The Future, ‘80s Style


Providence has proven to be a mecca for large, geeky gatherings – Necronomicon, Comic Con, HasCon – and has recently embraced nostalgia for old-school video games at popular arcade bars like Shelter and Freeplay. This month, the first-ever NEON Festival – happening at the Crowne Plaza Hotel in Warwick – will put a bit of the two together, putting ‘80s retrofuturism in the spotlight for three days of music, gaming, and love for a future that never was.

The term “retrofuturism” was coined in 1983, and while it can be expressed in many eras and genres, NEON co-founder and Creative Director Grant Garvin has a fondness for the ‘80s form. Garvin also believes that now is a particularly good time for a festival like NEON. “It seems like various media are making this a cultural touchstone with shows like Stranger Things,” he says.

Though it can be hard to pin down an exact definition for retrofuturism, NEON offers some handy definitions. “It’s a vision of the future looking through the eyes of the past,” Garvin explains. “It can be hard to predict the future from where you’re standing, so it can be easier to look at people’s past ideas about what the future would look like.” This theme of retrofuturism means NEON is not just an nostalgic ‘80s convention – it’s a nuanced look at how people in the past pictured the future, surrounded by the beginning of the computing revolution that now dominates our culture.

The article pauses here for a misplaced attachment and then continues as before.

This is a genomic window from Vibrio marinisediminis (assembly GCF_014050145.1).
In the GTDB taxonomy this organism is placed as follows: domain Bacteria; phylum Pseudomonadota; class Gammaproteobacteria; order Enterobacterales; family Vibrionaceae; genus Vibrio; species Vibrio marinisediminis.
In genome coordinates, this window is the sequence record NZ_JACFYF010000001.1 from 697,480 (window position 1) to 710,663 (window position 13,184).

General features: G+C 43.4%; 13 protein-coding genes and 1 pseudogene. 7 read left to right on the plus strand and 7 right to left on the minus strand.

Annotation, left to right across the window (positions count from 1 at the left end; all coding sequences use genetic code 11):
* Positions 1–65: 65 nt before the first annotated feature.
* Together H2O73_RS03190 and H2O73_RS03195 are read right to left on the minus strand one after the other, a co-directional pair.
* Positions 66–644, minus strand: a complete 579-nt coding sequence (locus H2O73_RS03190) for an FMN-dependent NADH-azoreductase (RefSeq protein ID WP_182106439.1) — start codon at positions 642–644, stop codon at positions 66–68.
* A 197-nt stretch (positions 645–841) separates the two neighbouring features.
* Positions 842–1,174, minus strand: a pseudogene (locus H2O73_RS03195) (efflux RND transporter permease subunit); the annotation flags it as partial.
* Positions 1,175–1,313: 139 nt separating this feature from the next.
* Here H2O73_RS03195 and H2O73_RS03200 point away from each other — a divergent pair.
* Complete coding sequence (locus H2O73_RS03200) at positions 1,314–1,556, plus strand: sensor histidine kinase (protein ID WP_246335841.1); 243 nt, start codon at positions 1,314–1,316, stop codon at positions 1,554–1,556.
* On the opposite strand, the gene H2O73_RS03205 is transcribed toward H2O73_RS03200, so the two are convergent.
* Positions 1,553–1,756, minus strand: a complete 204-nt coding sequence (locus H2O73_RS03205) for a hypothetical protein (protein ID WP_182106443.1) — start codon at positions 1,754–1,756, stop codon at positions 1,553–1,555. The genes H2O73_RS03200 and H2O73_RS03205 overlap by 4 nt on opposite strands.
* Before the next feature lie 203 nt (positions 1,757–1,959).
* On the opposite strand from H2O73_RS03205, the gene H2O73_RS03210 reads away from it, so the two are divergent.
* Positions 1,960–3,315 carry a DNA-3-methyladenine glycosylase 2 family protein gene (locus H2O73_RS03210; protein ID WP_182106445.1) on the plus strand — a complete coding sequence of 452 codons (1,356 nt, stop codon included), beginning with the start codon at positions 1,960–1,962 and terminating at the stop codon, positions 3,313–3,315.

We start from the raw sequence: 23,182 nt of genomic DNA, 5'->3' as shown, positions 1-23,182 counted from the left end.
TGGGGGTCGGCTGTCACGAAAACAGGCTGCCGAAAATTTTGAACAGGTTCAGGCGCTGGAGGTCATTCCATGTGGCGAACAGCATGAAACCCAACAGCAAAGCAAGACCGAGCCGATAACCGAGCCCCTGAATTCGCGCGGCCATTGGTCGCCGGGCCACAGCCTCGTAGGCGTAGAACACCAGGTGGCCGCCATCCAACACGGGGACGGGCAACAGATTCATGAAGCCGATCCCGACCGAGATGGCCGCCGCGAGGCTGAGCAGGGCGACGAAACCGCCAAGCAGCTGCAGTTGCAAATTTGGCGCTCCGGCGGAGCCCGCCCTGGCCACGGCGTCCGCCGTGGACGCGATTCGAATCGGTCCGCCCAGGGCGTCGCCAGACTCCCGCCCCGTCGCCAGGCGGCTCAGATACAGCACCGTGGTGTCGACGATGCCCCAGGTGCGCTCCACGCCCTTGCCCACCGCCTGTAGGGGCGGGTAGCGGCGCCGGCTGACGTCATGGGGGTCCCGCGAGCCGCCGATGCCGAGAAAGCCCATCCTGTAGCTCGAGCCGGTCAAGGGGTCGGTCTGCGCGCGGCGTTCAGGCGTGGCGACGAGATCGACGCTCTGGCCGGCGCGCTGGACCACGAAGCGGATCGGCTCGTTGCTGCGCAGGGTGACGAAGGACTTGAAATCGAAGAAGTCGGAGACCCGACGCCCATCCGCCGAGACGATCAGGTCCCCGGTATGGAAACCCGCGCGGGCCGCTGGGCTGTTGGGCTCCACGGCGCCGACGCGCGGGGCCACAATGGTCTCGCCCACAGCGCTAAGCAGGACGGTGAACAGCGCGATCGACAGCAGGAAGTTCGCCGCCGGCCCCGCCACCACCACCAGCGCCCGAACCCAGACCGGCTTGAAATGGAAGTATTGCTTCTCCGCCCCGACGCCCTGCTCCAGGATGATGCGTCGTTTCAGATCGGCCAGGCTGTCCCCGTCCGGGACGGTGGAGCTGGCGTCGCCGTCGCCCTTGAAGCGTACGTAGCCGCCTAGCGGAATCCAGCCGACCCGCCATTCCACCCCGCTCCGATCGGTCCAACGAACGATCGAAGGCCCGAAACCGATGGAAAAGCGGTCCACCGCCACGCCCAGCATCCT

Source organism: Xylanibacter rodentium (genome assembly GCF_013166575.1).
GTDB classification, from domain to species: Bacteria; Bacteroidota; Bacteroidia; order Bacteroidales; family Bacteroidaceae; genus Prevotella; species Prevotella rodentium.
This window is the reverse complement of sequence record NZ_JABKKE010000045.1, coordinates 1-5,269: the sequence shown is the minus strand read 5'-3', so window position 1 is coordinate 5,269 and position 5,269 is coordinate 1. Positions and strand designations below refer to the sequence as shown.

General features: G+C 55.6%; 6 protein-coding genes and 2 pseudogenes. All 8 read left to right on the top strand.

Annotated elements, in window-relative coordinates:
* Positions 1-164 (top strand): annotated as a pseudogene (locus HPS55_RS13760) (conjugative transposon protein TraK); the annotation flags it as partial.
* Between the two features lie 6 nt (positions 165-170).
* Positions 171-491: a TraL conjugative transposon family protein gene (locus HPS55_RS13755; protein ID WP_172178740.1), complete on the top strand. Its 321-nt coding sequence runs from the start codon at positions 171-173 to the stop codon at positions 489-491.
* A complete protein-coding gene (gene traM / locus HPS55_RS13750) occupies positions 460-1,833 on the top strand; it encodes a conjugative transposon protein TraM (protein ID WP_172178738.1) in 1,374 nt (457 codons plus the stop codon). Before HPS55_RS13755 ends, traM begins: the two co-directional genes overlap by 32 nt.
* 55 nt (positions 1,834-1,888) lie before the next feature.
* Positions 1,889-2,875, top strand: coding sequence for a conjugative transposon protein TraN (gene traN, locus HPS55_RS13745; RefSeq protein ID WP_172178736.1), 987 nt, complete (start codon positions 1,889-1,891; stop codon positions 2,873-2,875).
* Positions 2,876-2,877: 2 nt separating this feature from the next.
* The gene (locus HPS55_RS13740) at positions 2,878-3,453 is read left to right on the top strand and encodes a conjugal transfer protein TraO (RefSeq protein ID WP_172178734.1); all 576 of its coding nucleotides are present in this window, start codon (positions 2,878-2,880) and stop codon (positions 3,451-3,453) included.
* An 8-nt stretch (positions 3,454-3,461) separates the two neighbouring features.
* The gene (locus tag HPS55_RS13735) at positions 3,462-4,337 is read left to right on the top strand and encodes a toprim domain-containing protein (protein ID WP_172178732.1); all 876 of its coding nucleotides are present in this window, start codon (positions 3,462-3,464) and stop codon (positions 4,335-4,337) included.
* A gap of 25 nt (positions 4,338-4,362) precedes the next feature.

For entertainment, NEON features just about every kind of media one can think of, including art shows, classic computer and video gaming, guest panels, and a B-movie film fest. “The largest part of NEON is the music festival,” says Garvin. “We’re bringing in musicians from all over the world, from places like Serbia, Sweden, and France.” The main feature of the festival will be synthwave, a vibrant electronic genre with a soundtrack feel (think of the music from Blade Runner).

If that wasn’t enough, Garvin and the team also want to create an immersive experience. “We want people to step back in time as much as we can, so we’ll be building out parts of the event with props,” he says. “We’re going to put our classic computers and [gaming] consoles in vignettes, laid out like how you would’ve seen them in a 1985 living room.”

More than anything, Garvin is excited to see NEON bring people together. “When you talk to people who are into this aesthetic, it’s kind of an underground thing,” he says. “You have a lot of artists playing in this world, but they don’t know many people on the same wavelength, so we’re also creating a community.” August 24-26

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